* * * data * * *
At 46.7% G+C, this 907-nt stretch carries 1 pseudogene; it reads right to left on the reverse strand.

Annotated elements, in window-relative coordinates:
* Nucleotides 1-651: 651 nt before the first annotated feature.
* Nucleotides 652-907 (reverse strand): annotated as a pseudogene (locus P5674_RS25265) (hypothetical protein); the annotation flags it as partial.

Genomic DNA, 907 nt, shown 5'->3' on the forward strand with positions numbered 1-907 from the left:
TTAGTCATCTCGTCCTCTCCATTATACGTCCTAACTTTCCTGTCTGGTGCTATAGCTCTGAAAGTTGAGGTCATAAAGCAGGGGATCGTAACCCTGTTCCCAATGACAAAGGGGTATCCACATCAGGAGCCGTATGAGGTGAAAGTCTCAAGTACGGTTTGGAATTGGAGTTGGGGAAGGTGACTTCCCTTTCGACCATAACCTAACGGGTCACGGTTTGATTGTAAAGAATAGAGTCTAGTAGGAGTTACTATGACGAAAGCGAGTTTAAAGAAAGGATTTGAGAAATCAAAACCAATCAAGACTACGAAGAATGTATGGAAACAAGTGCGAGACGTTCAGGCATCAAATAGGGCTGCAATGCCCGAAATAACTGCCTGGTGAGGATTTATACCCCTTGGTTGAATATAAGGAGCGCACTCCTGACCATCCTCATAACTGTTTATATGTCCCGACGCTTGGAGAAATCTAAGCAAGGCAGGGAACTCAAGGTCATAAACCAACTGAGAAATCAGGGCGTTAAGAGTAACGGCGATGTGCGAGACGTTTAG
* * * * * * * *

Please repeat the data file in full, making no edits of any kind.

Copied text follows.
At 46.7% G+C, this 907-nt stretch carries 1 pseudogene; it reads right to left on the reverse strand.

Annotated elements, in window-relative coordinates:
* Nucleotides 1-651: 651 nt before the first annotated feature.
* Nucleotides 652-907 (reverse strand): annotated as a pseudogene (locus P5674_RS25265) (hypothetical protein); the annotation flags it as partial.

Genomic DNA, 907 nt, shown 5'->3' on the forward strand with positions numbered 1-907 from the left:
TTAGTCATCTCGTCCTCTCCATTATACGTCCTAACTTTCCTGTCTGGTGCTATAGCTCTGAAAGTTGAGGTCATAAAGCAGGGGATCGTAACCCTGTTCCCAATGACAAAGGGGTATCCACATCAGGAGCCGTATGAGGTGAAAGTCTCAAGTACGGTTTGGAATTGGAGTTGGGGAAGGTGACTTCCCTTTCGACCATAACCTAACGGGTCACGGTTTGATTGTAAAGAATAGAGTCTAGTAGGAGTTACTATGACGAAAGCGAGTTTAAAGAAAGGATTTGAGAAATCAAAACCAATCAAGACTACGAAGAATGTATGGAAACAAGTGCGAGACGTTCAGGCATCAAATAGGGCTGCAATGCCCGAAATAACTGCCTGGTGAGGATTTATACCCCTTGGTTGAATATAAGGAGCGCACTCCTGACCATCCTCATAACTGTTTATATGTCCCGACGCTTGGAGAAATCTAAGCAAGGCAGGGAACTCAAGGTCATAAACCAACTGAGAAATCAGGGCGTTAAGAGTAACGGCGATGTGCGAGACGTTTAG